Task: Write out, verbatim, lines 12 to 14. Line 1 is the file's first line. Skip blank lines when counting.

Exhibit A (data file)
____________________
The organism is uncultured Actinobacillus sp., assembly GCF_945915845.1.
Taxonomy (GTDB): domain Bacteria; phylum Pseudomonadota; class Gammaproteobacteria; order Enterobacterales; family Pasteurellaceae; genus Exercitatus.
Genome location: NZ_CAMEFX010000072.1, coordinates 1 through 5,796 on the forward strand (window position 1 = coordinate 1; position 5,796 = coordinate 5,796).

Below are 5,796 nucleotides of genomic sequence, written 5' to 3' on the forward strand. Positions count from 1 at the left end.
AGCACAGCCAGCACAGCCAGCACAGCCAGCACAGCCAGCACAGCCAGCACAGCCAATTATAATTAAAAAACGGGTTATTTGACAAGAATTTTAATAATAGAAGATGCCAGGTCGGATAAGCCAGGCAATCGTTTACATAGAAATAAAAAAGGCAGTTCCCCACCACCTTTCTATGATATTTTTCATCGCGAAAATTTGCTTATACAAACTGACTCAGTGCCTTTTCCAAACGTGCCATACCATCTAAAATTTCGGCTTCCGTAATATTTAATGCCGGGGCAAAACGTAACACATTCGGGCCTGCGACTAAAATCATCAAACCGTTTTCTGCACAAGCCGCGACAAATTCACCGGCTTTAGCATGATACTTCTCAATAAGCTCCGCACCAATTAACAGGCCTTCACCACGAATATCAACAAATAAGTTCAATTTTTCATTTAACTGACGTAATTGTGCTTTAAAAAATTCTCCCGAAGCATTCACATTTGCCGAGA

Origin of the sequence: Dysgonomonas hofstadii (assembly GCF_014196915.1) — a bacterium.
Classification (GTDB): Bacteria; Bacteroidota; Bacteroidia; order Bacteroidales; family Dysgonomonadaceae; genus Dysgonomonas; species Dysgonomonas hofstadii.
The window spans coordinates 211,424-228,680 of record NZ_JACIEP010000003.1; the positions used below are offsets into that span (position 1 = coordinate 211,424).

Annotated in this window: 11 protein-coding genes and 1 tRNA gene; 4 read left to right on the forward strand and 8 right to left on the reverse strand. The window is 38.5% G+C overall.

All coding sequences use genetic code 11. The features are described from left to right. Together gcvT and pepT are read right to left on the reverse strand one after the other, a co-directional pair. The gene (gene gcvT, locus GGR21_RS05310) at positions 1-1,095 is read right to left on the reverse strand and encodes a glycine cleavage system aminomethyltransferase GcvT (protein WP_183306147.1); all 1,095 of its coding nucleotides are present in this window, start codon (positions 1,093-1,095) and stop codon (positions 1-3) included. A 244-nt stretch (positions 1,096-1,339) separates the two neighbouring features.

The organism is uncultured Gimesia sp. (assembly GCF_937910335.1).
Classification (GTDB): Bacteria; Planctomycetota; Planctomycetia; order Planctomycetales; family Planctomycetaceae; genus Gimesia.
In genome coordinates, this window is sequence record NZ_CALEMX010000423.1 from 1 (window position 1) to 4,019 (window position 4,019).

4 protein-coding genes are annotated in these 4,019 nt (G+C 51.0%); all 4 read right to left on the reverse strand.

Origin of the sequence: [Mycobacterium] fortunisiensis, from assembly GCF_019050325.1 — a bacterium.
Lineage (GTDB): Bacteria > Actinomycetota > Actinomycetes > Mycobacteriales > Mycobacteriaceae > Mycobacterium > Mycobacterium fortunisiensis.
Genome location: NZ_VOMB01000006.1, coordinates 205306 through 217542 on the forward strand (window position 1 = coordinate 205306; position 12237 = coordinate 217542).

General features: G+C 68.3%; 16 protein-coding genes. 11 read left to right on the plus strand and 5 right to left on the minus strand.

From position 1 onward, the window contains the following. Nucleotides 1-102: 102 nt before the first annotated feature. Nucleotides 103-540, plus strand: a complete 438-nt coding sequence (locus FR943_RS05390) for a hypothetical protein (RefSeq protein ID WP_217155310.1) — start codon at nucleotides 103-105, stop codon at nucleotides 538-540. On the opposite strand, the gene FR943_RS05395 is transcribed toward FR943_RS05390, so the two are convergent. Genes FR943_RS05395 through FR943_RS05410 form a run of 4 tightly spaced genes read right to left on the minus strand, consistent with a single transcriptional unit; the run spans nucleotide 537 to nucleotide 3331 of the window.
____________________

Classification (GTDB): Bacteria; Planctomycetota; Planctomycetia; order Planctomycetales; family Planctomycetaceae; genus Gimesia.
In genome coordinates, this window is sequence record NZ_CALEMX010000423.1 from 1 (window position 1) to 4,019 (window position 4,019).

4 protein-coding genes are annotated in these 4,019 nt (G+C 51.0%); all 4 read right to left on the reverse strand.